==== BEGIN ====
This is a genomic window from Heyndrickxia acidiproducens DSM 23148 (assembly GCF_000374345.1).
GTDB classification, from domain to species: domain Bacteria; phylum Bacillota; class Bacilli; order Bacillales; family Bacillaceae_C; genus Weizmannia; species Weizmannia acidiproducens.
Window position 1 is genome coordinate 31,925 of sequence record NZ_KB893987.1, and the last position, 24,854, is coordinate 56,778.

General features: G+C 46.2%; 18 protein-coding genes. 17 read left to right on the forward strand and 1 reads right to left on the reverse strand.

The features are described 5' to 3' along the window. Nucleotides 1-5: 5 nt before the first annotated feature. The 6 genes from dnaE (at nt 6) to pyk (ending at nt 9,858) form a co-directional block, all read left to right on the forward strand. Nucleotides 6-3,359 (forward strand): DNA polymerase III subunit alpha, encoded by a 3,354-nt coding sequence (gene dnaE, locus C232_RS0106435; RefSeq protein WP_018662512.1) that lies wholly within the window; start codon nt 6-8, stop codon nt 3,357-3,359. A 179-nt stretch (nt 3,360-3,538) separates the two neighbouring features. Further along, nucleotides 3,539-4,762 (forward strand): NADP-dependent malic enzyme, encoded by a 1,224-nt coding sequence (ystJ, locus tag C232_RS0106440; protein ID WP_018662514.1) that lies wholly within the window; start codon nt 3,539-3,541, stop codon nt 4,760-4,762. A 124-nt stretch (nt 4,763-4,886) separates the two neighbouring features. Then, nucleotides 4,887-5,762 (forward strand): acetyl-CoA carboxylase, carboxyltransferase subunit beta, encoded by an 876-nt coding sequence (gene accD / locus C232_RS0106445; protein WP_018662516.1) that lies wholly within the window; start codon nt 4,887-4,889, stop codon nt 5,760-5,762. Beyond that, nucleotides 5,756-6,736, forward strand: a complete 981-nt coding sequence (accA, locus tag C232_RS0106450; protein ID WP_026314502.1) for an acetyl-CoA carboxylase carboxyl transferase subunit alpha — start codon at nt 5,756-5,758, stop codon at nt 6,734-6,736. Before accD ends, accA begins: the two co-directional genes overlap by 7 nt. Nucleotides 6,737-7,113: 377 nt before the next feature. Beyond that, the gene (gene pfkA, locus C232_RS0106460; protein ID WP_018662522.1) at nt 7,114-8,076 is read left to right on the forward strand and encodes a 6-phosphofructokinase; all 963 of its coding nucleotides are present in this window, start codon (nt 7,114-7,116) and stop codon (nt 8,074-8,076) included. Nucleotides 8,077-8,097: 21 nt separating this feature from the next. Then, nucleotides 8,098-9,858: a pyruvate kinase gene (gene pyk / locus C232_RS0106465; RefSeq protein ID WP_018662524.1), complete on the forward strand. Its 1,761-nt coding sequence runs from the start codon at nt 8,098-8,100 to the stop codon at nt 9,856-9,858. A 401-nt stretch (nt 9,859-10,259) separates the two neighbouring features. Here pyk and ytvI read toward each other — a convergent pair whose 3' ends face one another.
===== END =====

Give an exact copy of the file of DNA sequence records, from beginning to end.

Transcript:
This is a genomic window from Heyndrickxia acidiproducens DSM 23148 (assembly GCF_000374345.1).
GTDB classification, from domain to species: domain Bacteria; phylum Bacillota; class Bacilli; order Bacillales; family Bacillaceae_C; genus Weizmannia; species Weizmannia acidiproducens.
Window position 1 is genome coordinate 31,925 of sequence record NZ_KB893987.1, and the last position, 24,854, is coordinate 56,778.

General features: G+C 46.2%; 18 protein-coding genes. 17 read left to right on the forward strand and 1 reads right to left on the reverse strand.

The features are described 5' to 3' along the window. Nucleotides 1-5: 5 nt before the first annotated feature. The 6 genes from dnaE (at nt 6) to pyk (ending at nt 9,858) form a co-directional block, all read left to right on the forward strand. Nucleotides 6-3,359 (forward strand): DNA polymerase III subunit alpha, encoded by a 3,354-nt coding sequence (gene dnaE, locus C232_RS0106435; RefSeq protein WP_018662512.1) that lies wholly within the window; start codon nt 6-8, stop codon nt 3,357-3,359. A 179-nt stretch (nt 3,360-3,538) separates the two neighbouring features. Further along, nucleotides 3,539-4,762 (forward strand): NADP-dependent malic enzyme, encoded by a 1,224-nt coding sequence (ystJ, locus tag C232_RS0106440; protein ID WP_018662514.1) that lies wholly within the window; start codon nt 3,539-3,541, stop codon nt 4,760-4,762. A 124-nt stretch (nt 4,763-4,886) separates the two neighbouring features. Then, nucleotides 4,887-5,762 (forward strand): acetyl-CoA carboxylase, carboxyltransferase subunit beta, encoded by an 876-nt coding sequence (gene accD / locus C232_RS0106445; protein WP_018662516.1) that lies wholly within the window; start codon nt 4,887-4,889, stop codon nt 5,760-5,762. Beyond that, nucleotides 5,756-6,736, forward strand: a complete 981-nt coding sequence (accA, locus tag C232_RS0106450; protein ID WP_026314502.1) for an acetyl-CoA carboxylase carboxyl transferase subunit alpha — start codon at nt 5,756-5,758, stop codon at nt 6,734-6,736. Before accD ends, accA begins: the two co-directional genes overlap by 7 nt. Nucleotides 6,737-7,113: 377 nt before the next feature. Beyond that, the gene (gene pfkA, locus C232_RS0106460; protein ID WP_018662522.1) at nt 7,114-8,076 is read left to right on the forward strand and encodes a 6-phosphofructokinase; all 963 of its coding nucleotides are present in this window, start codon (nt 7,114-7,116) and stop codon (nt 8,074-8,076) included. Nucleotides 8,077-8,097: 21 nt separating this feature from the next. Then, nucleotides 8,098-9,858: a pyruvate kinase gene (gene pyk / locus C232_RS0106465; RefSeq protein ID WP_018662524.1), complete on the forward strand. Its 1,761-nt coding sequence runs from the start codon at nt 8,098-8,100 to the stop codon at nt 9,856-9,858. A 401-nt stretch (nt 9,859-10,259) separates the two neighbouring features. Here pyk and ytvI read toward each other — a convergent pair whose 3' ends face one another.